Spherix Global Insights

January 23, 2019

Spherix Global Insights’ Quarterly Update on the US Migraine Prevention Market Confirms the Value of First-to-Market Status for Amgen and Novartis’ Aimovig as Teva’s Ajovy and Eli Lilly’s Emgality Strive to Differentiate From the Class Leader and Each Other

With insurance coverage and patient cost frequent barriers to greater anti-CGRP brand uptake irrespective of the availability of free drug voucher programs, topiramate and Allergan’s Botox continue to be US neurologists and migraine/headache specialists’ most preferred and most prescribed migraine preventive therapies, according to a new report from Spherix Global Insights

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EXTON, Pa., /PRNewswire/ January 24, 2019 ― In the US migraine prevention market, Amgen and Novartis’ Aimovig is benefiting from its first-to-market position in the anti-calcitonin gene-related peptide (CGRP) class, which first saw the advent of competition following the September 2018 approvals of Teva’s Ajovy and Eli Lilly’s Emgality. In the current wave of the ongoing quarterly RealTime Dynamix™: Migraine Prevention (US) report series, almost all US neurologists and migraine/headache specialists (n=104) surveyed in late November/early December 2018 reported having initiated at least one patient on Aimovig. In comparison, only about half of physicians had clinical experience with Ajovy or Emgality two months after their respective launches, with Ajovy slightly outpacing Emgality. Similarly, with an additional four months on the market, self-reported Aimovig share of preventive-treated patients was more than Ajovy and Emgality shares combined for both the episodic and chronic migraine segments. Although launched in the same month, Ajovy share is higher than Emgality share for both patient types, with Ajovy share of episodic migraine preventive therapy twice that of Emgality, benefiting from higher brand awareness, a broader prescriber base, and perceptions of easier access/sample availability. Despite the fact that topiramate and Amgen’s Botox continue to dominate within the chronic migraine segment, physicians reported similar episodic migraine prevention shares for Aimovig and Botox, reflecting Botox’s more narrow chronic migraine prevention label.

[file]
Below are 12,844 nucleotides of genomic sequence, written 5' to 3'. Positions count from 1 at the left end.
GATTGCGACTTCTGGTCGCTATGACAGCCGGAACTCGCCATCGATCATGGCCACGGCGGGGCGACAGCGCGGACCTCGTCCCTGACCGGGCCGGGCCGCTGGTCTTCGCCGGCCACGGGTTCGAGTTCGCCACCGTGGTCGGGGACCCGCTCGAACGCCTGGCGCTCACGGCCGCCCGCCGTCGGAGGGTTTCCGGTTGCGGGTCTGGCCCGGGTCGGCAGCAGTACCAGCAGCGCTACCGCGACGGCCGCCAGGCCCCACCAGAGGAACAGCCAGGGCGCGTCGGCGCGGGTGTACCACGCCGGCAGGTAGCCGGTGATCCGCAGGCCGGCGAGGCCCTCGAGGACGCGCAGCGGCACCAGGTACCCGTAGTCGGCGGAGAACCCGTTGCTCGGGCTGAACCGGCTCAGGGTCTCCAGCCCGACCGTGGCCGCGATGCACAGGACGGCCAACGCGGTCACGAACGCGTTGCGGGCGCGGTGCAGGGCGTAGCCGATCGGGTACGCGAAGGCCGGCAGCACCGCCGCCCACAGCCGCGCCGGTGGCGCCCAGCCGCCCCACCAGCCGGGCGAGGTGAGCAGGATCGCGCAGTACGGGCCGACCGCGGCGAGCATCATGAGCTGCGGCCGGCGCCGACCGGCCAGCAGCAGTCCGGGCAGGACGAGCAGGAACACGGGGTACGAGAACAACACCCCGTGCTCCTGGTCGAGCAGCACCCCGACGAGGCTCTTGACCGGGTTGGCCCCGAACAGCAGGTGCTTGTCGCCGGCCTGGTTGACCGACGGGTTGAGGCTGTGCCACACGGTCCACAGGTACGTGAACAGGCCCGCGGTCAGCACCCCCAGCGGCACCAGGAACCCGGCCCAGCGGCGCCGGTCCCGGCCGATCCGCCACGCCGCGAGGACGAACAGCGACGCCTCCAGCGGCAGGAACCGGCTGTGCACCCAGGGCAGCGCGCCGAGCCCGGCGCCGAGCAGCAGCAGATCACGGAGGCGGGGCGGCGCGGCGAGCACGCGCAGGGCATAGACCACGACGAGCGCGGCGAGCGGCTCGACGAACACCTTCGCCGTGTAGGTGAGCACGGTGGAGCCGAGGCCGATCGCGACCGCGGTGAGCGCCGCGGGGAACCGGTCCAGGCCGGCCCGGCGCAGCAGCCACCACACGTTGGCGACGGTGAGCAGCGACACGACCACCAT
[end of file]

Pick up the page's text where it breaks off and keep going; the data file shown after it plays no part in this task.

All three anti-CGRP brands were launched with a free drug voucher program offering patients access to therapy at no cost for at least 12 months while insurance coverage is being pursued. In the month previous to fielding, physicians estimated that more Aimovig prescriptions were payer-approved with patients started on paid drug compared to Ajovy and Emgality. Few of these Aimovig claims required resubmission before obtaining approval. However, physician perceptions of brand performance on favorable coverage on insurance plans (an extremely important brand choice attribute for two-thirds of physicians) does not differ significantly between the three brands. Among those recent prescriptions still pending coverage decisions, almost three-quarters of Emgality-intended patients were being treated with free drug from Eli Lilly, while only three out of five Aimovig-intended patients were being treated were free drug from Amgen or Novartis. Ajovy falls between the two competitors with two-thirds of intended patients treated with free drug from Teva pending coverage decision. In comparison, almost all Botox prescriptions were approved and, among those still pending, only 30% were being treated with free drug. With few recent anti-CGRP prescriptions denied by payers and not resubmitted, Spherix estimates that more than 90% of prescriptions currently pending payer approval should transition to paid scripts.